I never thought of that, there is lot of information that could be mined from the things that we don’t get to send. I imagined that only the things that we actually actively shared were stored on Facebook and I was pretty much aware of the fact that they use and collect that data but I never thought that they actually have access to the drafts that you create and sometimes never sense. Moreover, it is not only the draft but the collection of changes that pretty much document the whole thought process that you went to craft that email. They can get a lot of meta information with every save: how long it took you to send the email, what words you decided to left out, and so on.

    You have made me actually paranoid, I think I am going to write everything on the notepad application first and then copy and paste it into the body of the message, I don’t know, the things that I decided to not share are precisely the ones that I want to keep just for myself.

    Very interesting post indeed.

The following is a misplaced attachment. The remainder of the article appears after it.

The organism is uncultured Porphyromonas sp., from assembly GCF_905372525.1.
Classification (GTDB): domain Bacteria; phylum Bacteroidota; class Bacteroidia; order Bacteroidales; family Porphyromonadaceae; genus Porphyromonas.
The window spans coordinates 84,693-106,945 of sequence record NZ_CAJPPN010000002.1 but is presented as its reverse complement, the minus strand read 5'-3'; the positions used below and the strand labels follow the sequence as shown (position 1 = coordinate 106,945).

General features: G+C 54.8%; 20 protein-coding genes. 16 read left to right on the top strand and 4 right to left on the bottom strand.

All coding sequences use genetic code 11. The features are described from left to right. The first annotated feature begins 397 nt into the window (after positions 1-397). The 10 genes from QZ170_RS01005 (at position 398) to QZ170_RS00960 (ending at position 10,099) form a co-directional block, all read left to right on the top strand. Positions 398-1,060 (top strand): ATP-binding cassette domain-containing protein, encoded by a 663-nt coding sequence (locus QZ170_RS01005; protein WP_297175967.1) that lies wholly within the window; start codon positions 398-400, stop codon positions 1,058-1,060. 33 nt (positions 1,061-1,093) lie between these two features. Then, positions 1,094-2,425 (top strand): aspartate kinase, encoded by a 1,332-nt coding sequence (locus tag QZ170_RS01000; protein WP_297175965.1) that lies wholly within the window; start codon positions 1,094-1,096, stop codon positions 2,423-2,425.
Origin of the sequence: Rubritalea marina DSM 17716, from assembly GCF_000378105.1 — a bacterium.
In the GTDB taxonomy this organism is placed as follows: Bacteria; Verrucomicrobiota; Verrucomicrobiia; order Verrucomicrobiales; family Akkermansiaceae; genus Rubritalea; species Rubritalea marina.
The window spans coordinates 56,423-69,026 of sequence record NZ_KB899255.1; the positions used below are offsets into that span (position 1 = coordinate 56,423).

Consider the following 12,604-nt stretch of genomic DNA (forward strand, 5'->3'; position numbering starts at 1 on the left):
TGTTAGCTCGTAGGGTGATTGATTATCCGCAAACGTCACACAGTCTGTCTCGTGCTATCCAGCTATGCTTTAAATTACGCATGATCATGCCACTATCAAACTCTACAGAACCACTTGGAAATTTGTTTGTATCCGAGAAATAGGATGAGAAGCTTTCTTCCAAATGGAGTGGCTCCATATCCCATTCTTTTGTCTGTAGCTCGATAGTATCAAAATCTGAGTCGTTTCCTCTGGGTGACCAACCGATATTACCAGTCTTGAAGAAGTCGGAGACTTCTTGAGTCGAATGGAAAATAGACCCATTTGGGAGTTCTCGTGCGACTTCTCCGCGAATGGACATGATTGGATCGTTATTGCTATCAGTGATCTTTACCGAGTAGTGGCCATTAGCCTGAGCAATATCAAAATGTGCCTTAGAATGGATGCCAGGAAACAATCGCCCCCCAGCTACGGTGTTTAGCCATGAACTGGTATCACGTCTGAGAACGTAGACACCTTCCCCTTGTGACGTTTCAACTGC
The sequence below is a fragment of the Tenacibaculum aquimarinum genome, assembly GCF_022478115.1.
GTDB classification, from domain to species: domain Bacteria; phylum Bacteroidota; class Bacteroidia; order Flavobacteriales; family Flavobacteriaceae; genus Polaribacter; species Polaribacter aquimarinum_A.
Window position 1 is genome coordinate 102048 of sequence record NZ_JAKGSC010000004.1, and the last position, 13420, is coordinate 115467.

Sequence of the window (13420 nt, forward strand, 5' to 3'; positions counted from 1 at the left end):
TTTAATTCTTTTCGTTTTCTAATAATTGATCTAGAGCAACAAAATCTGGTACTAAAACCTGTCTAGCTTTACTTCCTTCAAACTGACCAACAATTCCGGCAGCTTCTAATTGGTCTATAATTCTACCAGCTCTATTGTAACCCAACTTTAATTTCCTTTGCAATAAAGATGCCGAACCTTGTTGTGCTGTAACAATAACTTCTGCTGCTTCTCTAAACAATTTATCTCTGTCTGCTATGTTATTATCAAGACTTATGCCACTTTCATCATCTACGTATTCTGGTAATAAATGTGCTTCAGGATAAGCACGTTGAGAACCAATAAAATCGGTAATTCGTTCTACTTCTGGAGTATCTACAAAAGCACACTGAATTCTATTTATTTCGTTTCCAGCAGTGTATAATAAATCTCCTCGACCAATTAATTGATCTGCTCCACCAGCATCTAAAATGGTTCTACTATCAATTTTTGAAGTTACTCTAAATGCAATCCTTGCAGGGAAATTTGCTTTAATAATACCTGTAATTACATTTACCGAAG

38. judyd1

    It’s way too much trouble to do emails any other way, though. I must say, this is one job I would love to have. Sort of like reading someone’s diary and getting paid for it!

    And WHO comes up with this stuff to wonder about? Please point me in the right direction if you know of any Think Tanks that are hiring people with great imaginations, because I’ve got a TON of ideas!

  39. arunava2016

    Auto saved draft messages tell a lot about the user. The hesitation, the fear of being found out or a lack of confidence or a sudden thrust of eloquence that you decide not be known to the world- anything could be the reason. There could be so much of valuable information about yourself in your draft that could make you reinvent yourself.

  40. iRoxas